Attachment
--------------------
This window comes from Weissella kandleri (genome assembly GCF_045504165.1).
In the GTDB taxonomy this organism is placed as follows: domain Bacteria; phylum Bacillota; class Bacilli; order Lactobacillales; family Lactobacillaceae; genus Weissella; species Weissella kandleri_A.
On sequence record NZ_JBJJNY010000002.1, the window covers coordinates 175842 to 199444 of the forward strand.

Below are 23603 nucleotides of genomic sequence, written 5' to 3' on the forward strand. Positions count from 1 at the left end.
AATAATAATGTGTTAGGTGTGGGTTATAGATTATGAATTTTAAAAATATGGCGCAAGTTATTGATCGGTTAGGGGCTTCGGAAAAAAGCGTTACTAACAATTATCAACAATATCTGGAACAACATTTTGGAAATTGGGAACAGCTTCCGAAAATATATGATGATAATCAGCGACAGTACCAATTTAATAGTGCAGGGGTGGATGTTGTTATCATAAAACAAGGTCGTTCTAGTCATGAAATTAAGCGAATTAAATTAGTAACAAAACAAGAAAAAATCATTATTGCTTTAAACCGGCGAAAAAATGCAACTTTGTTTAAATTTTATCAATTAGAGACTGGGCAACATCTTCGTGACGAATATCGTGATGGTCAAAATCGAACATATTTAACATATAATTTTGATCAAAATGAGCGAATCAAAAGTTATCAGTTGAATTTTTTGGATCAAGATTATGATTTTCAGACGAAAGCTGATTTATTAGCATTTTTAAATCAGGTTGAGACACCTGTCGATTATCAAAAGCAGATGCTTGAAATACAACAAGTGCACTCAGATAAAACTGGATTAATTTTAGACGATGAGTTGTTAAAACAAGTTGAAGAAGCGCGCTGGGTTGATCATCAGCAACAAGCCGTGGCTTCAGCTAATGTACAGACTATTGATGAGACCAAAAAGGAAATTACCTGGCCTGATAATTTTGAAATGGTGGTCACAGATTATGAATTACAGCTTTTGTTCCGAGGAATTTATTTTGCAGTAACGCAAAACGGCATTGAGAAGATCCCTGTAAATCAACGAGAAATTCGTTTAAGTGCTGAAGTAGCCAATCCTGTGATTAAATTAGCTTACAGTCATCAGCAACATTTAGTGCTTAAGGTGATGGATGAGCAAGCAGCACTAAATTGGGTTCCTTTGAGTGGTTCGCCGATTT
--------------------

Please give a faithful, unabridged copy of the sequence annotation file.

This window comes from Weissella kandleri (genome assembly GCF_045504165.1).
In the GTDB taxonomy this organism is placed as follows: domain Bacteria; phylum Bacillota; class Bacilli; order Lactobacillales; family Lactobacillaceae; genus Weissella; species Weissella kandleri_A.
On sequence record NZ_JBJJNY010000002.1, the window covers coordinates 175842 to 199444 of the forward strand.

Below are 23603 nucleotides of genomic sequence, written 5' to 3' on the forward strand. Positions count from 1 at the left end.
AATAATAATGTGTTAGGTGTGGGTTATAGATTATGAATTTTAAAAATATGGCGCAAGTTATTGATCGGTTAGGGGCTTCGGAAAAAAGCGTTACTAACAATTATCAACAATATCTGGAACAACATTTTGGAAATTGGGAACAGCTTCCGAAAATATATGATGATAATCAGCGACAGTACCAATTTAATAGTGCAGGGGTGGATGTTGTTATCATAAAACAAGGTCGTTCTAGTCATGAAATTAAGCGAATTAAATTAGTAACAAAACAAGAAAAAATCATTATTGCTTTAAACCGGCGAAAAAATGCAACTTTGTTTAAATTTTATCAATTAGAGACTGGGCAACATCTTCGTGACGAATATCGTGATGGTCAAAATCGAACATATTTAACATATAATTTTGATCAAAATGAGCGAATCAAAAGTTATCAGTTGAATTTTTTGGATCAAGATTATGATTTTCAGACGAAAGCTGATTTATTAGCATTTTTAAATCAGGTTGAGACACCTGTCGATTATCAAAAGCAGATGCTTGAAATACAACAAGTGCACTCAGATAAAACTGGATTAATTTTAGACGATGAGTTGTTAAAACAAGTTGAAGAAGCGCGCTGGGTTGATCATCAGCAACAAGCCGTGGCTTCAGCTAATGTACAGACTATTGATGAGACCAAAAAGGAAATTACCTGGCCTGATAATTTTGAAATGGTGGTCACAGATTATGAATTACAGCTTTTGTTCCGAGGAATTTATTTTGCAGTAACGCAAAACGGCATTGAGAAGATCCCTGTAAATCAACGAGAAATTCGTTTAAGTGCTGAAGTAGCCAATCCTGTGATTAAATTAGCTTACAGTCATCAGCAACATTTAGTGCTTAAGGTGATGGATGAGCAAGCAGCACTAAATTGGGTTCCTTTGAGTGGTTCGCCGATTT